Session Chairs: Joanna Wardlaw, United Kingdom and Marco Düring, Germany

Report by Marialuisa Zedde, Italy

This session covers recent topics in SVD, because it is a major cause of loss of independency in the elderly. Indeed SVD has a high presence, causes both ischemic and hemorrhagic stroke, acute and chronic manifestations and it is a key contributor to cognitive impairment. It includes multiple diseases both sporadic and monogenic ones.

Treatment Approaches to Cerebral SVD

The session starts with the talk presented by Prof. Joanna Wardlaw about treatment approaches to cerebral SVD. SVD accounts for 25% of strokes and has a number of typical and well-known neuroradiological features (overt stroke and covert signes: recent lacunar lesions DWI +, leucoaraiosis, EPVSs, microbleeds and cortical superficial siderosis (these last ones related mainly to amyloid- related diseases) also linked to other general manifestations such as cognitive impairment and depression.The tissue inflammatory moment is also a fundamental element in the development and progression of SVD. At the moment, the treatment of SVD is to deal with the risk factors and many of them are not modificable. The most common cause of vascular dementia and many mixed dementias is SVD and the commonest clinical manifestation of cerebrovascular disease is probably dementia and not stroke. Classical vascular risk factors receive the most attention but, if combined, they explain only 2% of variance in SVD, of which hypertension, then smoking, are the most important. Socieconomic stress and cognitive ability/education in the early life are determinants of SVD and lack of exercise and diet too. Managing these emergent risk factors is very important. Data about the control of the most prevalent risk factor (arterial hypertension) come from SPS3 trial and no statistical difference was obtained comparing high intensive v. standard pressure target on recurrence of lacunar stroke. Moreover, no effect on cognition was demonstrated. The meta analysis of trial results shows an overall reduction of stroke but not specifically in the subgroup of lacunar stroke. Trials on the effect of high intensity antihypertensive therapy in the hypertensive patient have however shown that there is a reduction in MCI but not in the primary outcome dementia and in some a reduction in the progression of the volume of WMHs is evident. In SPS3 tria ASA + clopidogrel v. clopidogrel in patients with lacunar stroke increased death and hemorrhage without preventing recurrent stroke. Lacunar stroke and atherothrombotic stroke are different. Data relating to statin therapy are overall on a smaller number of patients, but a meta-analysis highlights the possibility that statin therapy slows post-stroke cognitive decline.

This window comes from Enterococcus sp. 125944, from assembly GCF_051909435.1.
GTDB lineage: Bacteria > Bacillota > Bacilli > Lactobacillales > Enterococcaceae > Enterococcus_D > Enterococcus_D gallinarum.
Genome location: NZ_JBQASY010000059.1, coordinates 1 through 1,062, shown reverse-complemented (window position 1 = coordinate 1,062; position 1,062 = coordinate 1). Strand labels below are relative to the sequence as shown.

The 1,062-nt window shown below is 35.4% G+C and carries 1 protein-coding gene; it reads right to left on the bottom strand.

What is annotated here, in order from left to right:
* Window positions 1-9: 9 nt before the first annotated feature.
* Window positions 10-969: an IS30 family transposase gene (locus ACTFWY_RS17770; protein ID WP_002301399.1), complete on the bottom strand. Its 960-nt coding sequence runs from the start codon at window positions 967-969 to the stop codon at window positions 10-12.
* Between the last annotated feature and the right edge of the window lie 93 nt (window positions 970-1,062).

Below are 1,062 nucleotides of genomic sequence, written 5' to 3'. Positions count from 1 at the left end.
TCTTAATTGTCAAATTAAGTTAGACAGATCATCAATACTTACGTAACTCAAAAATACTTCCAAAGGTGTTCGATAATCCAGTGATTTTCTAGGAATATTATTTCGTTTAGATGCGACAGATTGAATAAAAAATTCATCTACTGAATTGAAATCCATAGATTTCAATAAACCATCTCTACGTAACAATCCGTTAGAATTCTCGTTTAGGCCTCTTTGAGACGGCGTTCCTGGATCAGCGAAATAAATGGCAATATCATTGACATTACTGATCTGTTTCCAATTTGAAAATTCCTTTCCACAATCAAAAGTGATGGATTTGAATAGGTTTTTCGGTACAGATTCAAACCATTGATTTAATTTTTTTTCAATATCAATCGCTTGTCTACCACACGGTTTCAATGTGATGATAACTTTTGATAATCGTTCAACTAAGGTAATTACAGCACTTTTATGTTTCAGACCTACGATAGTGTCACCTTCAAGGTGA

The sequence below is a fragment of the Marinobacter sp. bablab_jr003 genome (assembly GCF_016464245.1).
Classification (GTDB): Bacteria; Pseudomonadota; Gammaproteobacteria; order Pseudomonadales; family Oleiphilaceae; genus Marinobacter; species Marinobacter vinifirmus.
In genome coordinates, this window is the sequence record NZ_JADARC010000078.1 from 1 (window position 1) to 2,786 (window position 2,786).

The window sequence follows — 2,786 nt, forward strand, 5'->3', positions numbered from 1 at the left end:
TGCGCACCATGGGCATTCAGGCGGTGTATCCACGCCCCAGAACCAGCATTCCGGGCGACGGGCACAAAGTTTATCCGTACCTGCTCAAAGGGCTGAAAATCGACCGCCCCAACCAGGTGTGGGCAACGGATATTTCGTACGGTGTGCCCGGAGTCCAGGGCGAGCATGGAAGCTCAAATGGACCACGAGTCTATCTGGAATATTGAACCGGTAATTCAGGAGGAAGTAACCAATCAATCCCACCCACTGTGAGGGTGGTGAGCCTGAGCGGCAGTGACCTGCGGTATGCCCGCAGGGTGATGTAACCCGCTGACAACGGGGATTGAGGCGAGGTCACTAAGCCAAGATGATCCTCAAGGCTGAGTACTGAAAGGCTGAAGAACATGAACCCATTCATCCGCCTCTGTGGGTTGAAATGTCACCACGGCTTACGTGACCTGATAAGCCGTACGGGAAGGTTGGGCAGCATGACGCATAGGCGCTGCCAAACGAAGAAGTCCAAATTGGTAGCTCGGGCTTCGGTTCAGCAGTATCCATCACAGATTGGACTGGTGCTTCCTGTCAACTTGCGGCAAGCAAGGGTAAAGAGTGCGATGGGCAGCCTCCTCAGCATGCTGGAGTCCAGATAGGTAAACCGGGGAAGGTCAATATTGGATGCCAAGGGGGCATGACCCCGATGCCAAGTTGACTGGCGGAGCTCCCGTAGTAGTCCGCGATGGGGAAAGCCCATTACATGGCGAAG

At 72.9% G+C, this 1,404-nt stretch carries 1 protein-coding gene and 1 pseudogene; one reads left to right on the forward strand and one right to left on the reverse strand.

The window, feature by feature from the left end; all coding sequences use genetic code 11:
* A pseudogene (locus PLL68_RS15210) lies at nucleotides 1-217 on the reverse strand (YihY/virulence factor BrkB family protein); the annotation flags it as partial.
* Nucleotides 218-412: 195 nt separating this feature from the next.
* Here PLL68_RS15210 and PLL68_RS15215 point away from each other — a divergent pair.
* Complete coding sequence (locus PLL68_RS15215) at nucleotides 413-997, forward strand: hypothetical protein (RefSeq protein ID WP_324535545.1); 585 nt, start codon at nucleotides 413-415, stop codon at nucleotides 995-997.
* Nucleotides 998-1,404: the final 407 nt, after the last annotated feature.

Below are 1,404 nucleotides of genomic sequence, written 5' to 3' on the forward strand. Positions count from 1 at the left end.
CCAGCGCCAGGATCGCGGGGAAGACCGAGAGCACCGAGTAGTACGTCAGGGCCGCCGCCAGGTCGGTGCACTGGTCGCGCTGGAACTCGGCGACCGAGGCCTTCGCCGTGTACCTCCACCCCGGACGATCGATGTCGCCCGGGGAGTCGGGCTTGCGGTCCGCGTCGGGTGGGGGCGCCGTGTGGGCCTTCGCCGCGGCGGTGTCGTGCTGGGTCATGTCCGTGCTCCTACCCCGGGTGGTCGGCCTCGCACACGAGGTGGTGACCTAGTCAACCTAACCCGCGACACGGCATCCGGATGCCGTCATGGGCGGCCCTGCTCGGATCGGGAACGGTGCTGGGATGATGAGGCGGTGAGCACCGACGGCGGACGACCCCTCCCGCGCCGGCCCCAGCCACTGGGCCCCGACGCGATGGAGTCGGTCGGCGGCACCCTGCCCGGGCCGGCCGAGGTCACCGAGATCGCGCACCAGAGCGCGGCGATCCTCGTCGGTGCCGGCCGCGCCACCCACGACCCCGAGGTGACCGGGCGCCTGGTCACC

Other potential therapeutic targets are; blood-brain barrier impairment, vascular smooth muscle contractility impairment and inflammation. The proposals for the use of cilostazol, a phosphodiesterase III inhibitor with a vasodilator effect and inhibition of the growth of smooth muscle cells of the vessel wall as well as an increase in myelin repair and antiplatelet, go in this sense. However, there are many ongoing trials on various therapeutic strategies to prevent the evolution of SVD. The new ESO Guidelines on SVD management are in preparation for 2021.

Diagnostic Value of Amyloid Pet in Cerebral Amyloid Angiopathy

Dr. Tsai from Taiwan presented a talk on amyloid PET imaging in CAA patients. In fact, the clinical-neuroradiological criteria for the diagnosis of CAA have a good sensitivity and specificity for the classical presentation, or ICH, while in cases where the clinical presentation is not haemorrhagic sensitivity and specificity are respectively 43% and 91% and emerges the need for other tools to help refine the diagnosis. In fact, many patients with CAA are asymptomatic, may have a non-haemorrhagic clinical presentation at diagnosis and may have few microbleeds or have mixed SVD, not only lobar expression. Therefore, a technique that allows for in vivo amyloid imaging could have a broad impact. PET with tracers for amyloid is proposed as a useful tool in this sense, also because the tracer used is not selective for vascular or parenchymal deposition, avoiding a brain biopsy study. Like patients with AD, those with CAA have greater amyloid tracer retention than normal controls. However, it must be considered that a non-negligible percentage of normal controls show a share of amyloid tracer retention, probably reflecting a sort of age-related AD pathology, thus reducing the sensitivity of the method in the diagnosis of AAC but not changing its specificity, i.e. a negative scan helps rule out the diagnosis of AAC. Previous studies have shown that amyloid retention is higher in regions prone to future bleeding. Furthermore amyloid retention is higher in CAA-related ICH patients than in deep ICH patients. However, there are many patients with mixed microhemorrhagic lesions, both lobar and deep, particularly in the Asian population, where they account for about 40% of patients whose clinical presentation is an ICH. Identifying patients with mixed SVD who has concomitant AAC becomes essential in predicting the clinical evolution of the patients themselves and usually this subgroup shows MR characteristics consistent with AAC. In a recent meta-analysis on the use of amyloid PET in (probable) CAA patients it showed a sensitivity of 79% and a specificity of 78%. In comparison, only 66% of patients with probable CAA MR patterns from memory clinics had amyloid PET positive with a close association with the more specific neuroradiological markers of CAA. A fundamental point is the visual or quantitative evaluation of the PET scan, the latter being the most frequent, but with the bias of using the cerebellum as a reference of normal tracer retention, given that the cerebellum is frequently involved in AAC (the pons can be an alternative reference region). Amyloid retention could reflect CAA burden in MR. One of the major issues on the diagnostic utility of PET in AAC is the frequent comorbidity with AD, for which topographical comparisons have been developed with evidence of a greater occipital / global ratio in AAC vs AD patients, as also confirmed by a subsequent meta-analysis. However, the co-presence of CAA and AD does not respect these criteria and is a frequent occurrence.